How We Should Think About MFA Programs

by Jia Tolentino

“Creative writing programs can teach you how to write, but they can’t teach you what to write. No instructor or Zellowship can transform you into a storyteller without experience strutting your ambition.” — Jon Reiner, “Live First, Write Later: The Case for Less Creative-Writing Schooling,” The Atlantic, 9 April 2013

That quote is from a characteristically faux-contrarian Atlantic article about creative writing programs. It’s specifically about the “Zellowship,” or the $26,000 no-strings post-grad fellowship currently awarded to every student in the University of Michigan MFA. Students like me. With a recent $50 million gift to the program by Helen Zell, this funding, which goes to 22 people per year, has been guaranteed in perpetuity.

This, writes Jon Reiner, is “noble, but it’s a mistake.”

Reiner recently realized that he believes something about the “essence of good writing: experience matters.” What made him realize this? He watched a non-traditional college student get an essay published in The New Yorker, he felt jealous, he decided that “the quality of the writing wasn’t important, even for the esteemed New Yorker” and that “story is and always has been king.”

He concluded by driving straight to Bait City and telling a little story that sounds like this:

MFA programs can’t teach writing, only life can teach writing. MFA programs are training inexperienced young douchebags to churn out proficient, mediocre realism when these students would be better served evolving into experienced, slightly older douchebags who’ve put in a good heartbreak, an unpaid internship and some time at an Alaskan salmon fishery and can then carry on writing their mediocre realism about that. Writers with a financial cushion can’t quite feel it in their bones yet that the publishing industry’s ever-fainter claims to lucre are snapped up by self-exploitative hate reads and whatever erotic werewolf trilogy takes the seven-figure advance of 2013. Aspiring writers, “Zellians beware” — one should live first, write later. Turn down your stipend and live hard.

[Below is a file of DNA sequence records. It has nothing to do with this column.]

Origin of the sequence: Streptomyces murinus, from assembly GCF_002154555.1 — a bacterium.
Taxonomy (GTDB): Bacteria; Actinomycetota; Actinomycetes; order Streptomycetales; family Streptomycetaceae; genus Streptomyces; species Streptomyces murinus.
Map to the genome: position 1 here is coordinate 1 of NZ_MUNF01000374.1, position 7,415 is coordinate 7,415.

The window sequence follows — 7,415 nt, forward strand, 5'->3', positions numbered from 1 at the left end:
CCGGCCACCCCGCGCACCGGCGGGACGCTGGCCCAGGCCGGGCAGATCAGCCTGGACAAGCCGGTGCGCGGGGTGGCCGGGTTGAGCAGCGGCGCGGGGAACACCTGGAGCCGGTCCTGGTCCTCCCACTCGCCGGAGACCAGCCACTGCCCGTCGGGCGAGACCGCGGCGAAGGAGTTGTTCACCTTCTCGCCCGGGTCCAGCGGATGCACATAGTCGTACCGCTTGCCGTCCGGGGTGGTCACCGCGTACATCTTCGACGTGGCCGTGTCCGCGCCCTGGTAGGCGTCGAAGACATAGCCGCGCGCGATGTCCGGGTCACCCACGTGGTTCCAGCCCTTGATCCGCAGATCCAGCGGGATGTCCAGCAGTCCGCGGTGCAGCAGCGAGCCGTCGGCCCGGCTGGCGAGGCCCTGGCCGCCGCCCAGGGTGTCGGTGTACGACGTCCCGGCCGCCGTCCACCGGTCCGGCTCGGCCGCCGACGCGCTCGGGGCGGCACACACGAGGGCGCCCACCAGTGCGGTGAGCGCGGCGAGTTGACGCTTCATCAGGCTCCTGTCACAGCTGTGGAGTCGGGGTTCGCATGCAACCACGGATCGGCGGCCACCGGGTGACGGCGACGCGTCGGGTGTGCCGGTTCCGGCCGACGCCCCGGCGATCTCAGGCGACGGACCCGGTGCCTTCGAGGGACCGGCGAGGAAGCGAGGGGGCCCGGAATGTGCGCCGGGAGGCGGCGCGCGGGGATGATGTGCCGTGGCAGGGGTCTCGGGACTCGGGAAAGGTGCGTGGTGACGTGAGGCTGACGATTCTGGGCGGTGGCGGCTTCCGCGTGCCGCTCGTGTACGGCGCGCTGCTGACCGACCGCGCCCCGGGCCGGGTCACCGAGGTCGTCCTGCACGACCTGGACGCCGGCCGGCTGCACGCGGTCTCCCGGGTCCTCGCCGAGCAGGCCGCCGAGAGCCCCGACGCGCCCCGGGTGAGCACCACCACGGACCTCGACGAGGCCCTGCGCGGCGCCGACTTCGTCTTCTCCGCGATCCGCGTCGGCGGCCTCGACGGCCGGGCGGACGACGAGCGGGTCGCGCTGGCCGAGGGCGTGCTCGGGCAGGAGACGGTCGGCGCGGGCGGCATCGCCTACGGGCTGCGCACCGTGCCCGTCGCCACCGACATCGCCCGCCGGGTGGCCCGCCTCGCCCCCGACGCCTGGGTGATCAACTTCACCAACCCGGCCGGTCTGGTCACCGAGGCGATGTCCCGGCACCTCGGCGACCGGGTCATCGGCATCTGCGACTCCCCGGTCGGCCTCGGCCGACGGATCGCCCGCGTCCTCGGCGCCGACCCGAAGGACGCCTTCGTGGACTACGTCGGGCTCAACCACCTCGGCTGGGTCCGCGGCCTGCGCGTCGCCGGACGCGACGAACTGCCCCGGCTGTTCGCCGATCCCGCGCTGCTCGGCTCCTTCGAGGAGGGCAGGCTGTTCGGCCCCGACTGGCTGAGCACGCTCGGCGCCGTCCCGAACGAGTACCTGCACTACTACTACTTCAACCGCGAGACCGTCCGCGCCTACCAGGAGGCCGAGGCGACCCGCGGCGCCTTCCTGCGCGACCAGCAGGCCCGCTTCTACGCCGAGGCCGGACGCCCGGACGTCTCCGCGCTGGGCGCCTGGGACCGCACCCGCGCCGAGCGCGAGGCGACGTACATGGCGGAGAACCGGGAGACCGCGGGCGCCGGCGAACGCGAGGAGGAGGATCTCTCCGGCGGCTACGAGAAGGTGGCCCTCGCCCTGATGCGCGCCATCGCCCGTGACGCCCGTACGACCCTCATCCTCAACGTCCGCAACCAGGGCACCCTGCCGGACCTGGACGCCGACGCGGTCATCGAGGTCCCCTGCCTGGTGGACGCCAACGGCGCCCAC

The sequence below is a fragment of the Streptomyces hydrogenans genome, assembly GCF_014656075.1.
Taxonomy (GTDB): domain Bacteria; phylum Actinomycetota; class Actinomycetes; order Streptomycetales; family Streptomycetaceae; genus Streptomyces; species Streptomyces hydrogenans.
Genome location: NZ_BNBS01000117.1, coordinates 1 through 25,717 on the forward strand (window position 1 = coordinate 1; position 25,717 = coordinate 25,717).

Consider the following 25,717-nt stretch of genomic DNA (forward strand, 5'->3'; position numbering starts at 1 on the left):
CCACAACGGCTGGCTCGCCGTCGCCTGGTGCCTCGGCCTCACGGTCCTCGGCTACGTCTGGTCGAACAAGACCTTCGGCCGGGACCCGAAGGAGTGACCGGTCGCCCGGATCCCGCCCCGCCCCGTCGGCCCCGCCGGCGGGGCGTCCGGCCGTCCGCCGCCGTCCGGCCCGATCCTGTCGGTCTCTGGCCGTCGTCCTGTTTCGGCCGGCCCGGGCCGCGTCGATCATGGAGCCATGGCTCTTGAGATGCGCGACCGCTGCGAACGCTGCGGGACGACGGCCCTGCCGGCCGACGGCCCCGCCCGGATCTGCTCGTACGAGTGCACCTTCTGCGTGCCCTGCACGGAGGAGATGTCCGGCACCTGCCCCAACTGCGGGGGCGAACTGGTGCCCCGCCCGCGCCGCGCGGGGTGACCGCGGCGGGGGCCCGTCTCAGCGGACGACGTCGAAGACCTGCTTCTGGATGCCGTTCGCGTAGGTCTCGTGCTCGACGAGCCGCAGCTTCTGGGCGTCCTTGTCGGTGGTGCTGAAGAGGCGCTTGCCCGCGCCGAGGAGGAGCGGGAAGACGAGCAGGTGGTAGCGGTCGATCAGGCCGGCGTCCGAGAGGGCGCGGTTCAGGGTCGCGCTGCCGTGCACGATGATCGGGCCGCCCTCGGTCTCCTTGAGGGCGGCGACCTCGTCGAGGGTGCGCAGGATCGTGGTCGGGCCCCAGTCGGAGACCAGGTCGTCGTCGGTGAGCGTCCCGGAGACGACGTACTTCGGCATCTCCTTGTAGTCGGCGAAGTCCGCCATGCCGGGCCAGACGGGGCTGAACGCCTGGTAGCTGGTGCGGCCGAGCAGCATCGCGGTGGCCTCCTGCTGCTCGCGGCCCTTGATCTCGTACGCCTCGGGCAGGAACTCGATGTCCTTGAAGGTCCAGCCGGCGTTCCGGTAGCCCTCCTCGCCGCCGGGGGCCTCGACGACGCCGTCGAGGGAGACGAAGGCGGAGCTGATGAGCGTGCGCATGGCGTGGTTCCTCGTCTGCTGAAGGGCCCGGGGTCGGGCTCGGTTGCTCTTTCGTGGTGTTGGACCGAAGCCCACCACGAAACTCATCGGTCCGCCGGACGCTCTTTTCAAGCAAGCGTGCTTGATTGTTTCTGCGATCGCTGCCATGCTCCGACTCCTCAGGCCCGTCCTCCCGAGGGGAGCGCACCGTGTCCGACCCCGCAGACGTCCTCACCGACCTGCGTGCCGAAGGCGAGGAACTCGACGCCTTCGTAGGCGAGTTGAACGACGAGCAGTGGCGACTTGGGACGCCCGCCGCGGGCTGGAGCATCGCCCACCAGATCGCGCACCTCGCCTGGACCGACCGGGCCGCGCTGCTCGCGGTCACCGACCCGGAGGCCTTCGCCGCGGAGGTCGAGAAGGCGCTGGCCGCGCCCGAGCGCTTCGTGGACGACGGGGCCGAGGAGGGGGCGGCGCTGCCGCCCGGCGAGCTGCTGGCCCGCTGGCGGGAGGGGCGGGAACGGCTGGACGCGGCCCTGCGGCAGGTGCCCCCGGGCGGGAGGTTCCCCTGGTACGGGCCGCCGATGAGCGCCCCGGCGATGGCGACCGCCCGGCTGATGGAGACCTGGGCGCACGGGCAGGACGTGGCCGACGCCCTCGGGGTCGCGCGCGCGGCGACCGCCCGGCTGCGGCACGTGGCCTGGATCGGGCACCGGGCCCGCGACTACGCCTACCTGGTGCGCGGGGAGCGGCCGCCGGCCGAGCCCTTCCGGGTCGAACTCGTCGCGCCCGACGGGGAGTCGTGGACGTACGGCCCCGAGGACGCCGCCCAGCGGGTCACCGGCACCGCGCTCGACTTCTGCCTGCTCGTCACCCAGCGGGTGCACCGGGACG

These ideas may be sort of true, but more importantly, they’re stupid. Equating good writing with unique situations and setting both things in opposition to graduate programs designed to give decent writers a three-year break from scrambling for their rent — it’s just as dumb as the other side of the coin, the side with the MFA defenders who hold writing up as a precious existential proposition, a little bird made of gold filigree that shall forever be protected in a $100,000 nest of student loans.

I avoid these people, as I do the small overlapping sector who complains about the fact that an MFA doesn’t automatically get you a respectable university position teaching the art of fiction to sophomore hockey players looking to express themselves. What a weird thing to be upset about! I like short stories quite a bit — I’m in a fucking MFA program — but the craft of creating pleasing literary nuggets is not quite on par with tax preparation or thank-you note etiquette in terms of skills that translate to real life, and the unsung entitlements of MFA graduates are uninteresting at best and criminally myopic more often.